The Internet was just getting started, and once again (like when PCs were new), there was a business segment where I could know as much as anybody else working in the field.  I started to seek out web assignments for my consulting work, and started to teach myself web programming and HTML. By 1997, I was ready to start a new business.


Have you got any qualifications? Please tell us about yourself academically?

I earned a four-year degree from Michigan State University, majoring in Telecommunications.  My education was in television and radio production I even worked as a disk jockey at the college radio station.

My education really had nothing to do with the field I ended up in.  I had worked a little with computers during college, but mostly to help my girlfriend out with homework for her BASIC programming class.  I didn't take the class myself, but there was something about the construction of computer programs, the feel of building something useful from scratch, that appealed to me.  

When I graduated from college, I lucked into that first job - knowing little about computers, but working for people who knew even less.  After that, all of my computer skills were self-taught - I read manuals, I practiced programming at home, I participated in online discussions and users groups.

I did everything I could to improve my coding abilities, while still working my regular job.


How / when did the idea of your website / company come about?

I was working as a consultant for a large corporation in 1997, writing financial reporting software - not the most exciting thing in the world to be coding.  I was the project leader for a team of three very good programmers, and we were working on a six-week project that we completed in four.  As a result, we found ourselves with some extra time. Then as now, one of the benefits of working for a large corporate client was that they provided us with a broadband Internet connection in our offices.

It was only by accident that I was surfing the web one of those days, and came across the personal site of somebody who was keeping a journal on the Internet.  The author was an 18-year old from Alabama, who was traveling across the United States working odd jobs to support himself.  When I started reading, he was working on a cattle ranch in New Mexico.  I found reading the journal fascinating, because it was written about a way of life and a place that I was not familiar with.  I found myself coming back to his journal every day, to see if the author had written more.

With a little more searching, I found that there was a small group of writers - maybe a couple hundred - that were doing the same thing, writing about their daily lives on the web.  I read journals of people from Israel, from Russia, from the United Kingdom - all of them interesting because they detailed lives and lifestyles that I had no knowledge of.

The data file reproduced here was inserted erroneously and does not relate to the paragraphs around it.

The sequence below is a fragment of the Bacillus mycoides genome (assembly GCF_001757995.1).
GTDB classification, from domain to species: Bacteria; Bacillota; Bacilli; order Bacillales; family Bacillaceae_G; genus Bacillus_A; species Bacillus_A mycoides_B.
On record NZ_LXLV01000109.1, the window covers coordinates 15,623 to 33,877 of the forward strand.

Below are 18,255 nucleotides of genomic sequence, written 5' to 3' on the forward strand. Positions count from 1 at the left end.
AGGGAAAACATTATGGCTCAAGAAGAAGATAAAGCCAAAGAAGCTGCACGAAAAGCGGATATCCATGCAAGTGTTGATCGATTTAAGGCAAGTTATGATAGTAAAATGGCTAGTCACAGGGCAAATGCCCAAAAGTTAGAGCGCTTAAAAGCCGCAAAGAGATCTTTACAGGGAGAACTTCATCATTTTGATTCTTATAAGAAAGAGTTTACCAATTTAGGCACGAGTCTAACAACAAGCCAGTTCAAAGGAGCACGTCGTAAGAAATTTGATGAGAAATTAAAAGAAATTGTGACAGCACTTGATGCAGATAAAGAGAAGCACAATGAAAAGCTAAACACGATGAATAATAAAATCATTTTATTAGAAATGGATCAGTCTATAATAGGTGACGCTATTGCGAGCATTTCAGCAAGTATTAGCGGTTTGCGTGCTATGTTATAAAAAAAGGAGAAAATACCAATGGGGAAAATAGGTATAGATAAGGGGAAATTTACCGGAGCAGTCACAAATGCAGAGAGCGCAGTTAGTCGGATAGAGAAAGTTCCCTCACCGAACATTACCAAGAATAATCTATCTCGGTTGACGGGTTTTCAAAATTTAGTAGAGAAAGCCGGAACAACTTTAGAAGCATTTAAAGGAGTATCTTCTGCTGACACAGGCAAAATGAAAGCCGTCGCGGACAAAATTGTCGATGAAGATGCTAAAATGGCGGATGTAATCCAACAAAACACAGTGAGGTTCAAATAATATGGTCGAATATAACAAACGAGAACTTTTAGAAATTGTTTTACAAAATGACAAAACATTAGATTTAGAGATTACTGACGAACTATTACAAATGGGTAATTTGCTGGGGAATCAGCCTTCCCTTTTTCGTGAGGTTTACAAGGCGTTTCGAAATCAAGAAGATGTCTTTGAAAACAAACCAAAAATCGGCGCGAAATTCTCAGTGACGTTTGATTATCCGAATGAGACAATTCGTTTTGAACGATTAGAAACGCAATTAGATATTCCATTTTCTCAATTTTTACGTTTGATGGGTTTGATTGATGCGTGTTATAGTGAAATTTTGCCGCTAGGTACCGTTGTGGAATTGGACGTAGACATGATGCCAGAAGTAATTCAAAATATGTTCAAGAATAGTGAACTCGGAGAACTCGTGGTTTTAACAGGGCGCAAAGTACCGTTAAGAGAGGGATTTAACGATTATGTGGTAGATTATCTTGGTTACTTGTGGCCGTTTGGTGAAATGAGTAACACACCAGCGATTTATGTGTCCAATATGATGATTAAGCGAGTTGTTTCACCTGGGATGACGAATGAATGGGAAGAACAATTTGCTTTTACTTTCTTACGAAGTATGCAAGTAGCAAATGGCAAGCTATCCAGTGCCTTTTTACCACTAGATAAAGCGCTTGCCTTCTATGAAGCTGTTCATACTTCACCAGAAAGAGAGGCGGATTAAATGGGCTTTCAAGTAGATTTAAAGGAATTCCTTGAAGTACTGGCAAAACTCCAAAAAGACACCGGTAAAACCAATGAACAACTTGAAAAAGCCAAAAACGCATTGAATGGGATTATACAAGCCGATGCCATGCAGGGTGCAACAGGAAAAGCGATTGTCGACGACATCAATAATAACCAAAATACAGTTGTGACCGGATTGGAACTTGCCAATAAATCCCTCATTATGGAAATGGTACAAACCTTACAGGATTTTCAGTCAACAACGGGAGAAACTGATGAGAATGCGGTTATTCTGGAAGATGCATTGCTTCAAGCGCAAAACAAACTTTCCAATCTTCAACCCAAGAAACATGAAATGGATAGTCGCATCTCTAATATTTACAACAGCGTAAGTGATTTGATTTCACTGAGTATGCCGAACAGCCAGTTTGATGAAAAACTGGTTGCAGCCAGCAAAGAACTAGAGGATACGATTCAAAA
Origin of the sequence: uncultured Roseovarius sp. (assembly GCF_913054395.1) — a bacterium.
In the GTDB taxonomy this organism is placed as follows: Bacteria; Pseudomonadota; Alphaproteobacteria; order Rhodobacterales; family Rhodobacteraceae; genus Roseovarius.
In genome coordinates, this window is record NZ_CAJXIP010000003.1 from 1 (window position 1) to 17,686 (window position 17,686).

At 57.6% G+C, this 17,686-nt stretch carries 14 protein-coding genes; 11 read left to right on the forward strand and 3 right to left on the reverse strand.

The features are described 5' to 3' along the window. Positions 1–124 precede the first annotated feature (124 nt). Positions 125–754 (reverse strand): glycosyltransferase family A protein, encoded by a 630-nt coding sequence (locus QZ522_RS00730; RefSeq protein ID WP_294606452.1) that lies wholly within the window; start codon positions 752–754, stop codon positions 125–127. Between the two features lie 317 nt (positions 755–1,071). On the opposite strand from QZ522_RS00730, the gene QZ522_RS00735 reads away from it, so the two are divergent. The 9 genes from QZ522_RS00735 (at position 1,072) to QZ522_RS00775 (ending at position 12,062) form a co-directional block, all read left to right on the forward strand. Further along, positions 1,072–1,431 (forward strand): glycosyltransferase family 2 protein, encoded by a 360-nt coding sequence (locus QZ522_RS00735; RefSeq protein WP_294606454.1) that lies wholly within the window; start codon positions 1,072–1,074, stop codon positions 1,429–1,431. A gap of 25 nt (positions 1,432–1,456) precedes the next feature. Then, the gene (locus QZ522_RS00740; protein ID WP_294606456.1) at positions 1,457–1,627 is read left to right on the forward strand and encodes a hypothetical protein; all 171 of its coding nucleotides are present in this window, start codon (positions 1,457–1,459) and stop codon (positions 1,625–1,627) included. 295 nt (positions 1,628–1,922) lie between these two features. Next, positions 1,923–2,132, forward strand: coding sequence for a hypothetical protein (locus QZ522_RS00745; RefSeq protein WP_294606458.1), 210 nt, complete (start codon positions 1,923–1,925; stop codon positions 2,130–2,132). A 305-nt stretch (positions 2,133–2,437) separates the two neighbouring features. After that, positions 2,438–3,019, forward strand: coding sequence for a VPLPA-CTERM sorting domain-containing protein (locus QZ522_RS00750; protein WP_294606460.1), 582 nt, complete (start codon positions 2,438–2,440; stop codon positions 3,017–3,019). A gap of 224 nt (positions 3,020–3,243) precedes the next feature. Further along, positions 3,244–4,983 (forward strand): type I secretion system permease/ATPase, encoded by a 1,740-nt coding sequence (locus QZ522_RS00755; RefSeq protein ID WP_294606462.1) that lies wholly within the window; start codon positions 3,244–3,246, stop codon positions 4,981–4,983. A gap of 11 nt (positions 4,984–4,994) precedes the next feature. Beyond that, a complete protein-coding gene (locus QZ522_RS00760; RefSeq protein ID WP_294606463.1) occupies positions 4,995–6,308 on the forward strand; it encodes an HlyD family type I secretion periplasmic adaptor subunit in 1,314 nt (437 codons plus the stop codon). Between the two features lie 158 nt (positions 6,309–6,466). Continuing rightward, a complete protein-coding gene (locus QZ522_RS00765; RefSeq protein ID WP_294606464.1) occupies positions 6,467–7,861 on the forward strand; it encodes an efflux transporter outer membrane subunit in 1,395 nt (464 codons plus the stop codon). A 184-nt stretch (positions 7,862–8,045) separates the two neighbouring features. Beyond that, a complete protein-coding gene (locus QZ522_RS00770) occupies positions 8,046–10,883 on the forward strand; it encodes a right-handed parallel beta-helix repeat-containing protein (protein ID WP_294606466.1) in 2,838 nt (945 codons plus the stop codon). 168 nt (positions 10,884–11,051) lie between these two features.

It seemed to me that if I found these journals compelling - that if I wanted to come back and read them every day - that other people would feel the same way. However, it was hard to find them, and hard to keep track of them - if there was a central location where they could be gathered together in an easy-to-read and easy-to-search format, there could be a larger audience for them.

Also, it was hard back then to write an online diary - you had to have your own web space, and you had to know how to create pages and use HTML.  These were barriers that prevented the average Internet user from keeping a diary.

If this central journaling location could also provide a simple method for writers to post entries to their journals, without needing to know obscure codes and without needing to pay for server space, it could be a good thing.

I started Open Diary in October of that year, using money from my consulting business. On our first day, we had twelve visitors and three people actually started writing diaries.  One of our new writers was from Turkey - so right away, we were an international business.  Since then, the growth of the site has been amazing - we have several hundred new members join every day, but we still have people writing with us who have been here since 1997.

The most fulfilling part of the job is that we provide a place for people to let their feelings out - to meet other people, to put their emotions down on (digital) paper, and to learn about the daily lives of other humans, that they wouldn't normally interact with.  Many times, our users have told us that reading diaries has given them an understanding of others that they never would have had otherwise.  Building a community has been the best reward of all.



If you could give readers of this book one piece of advice what would it be?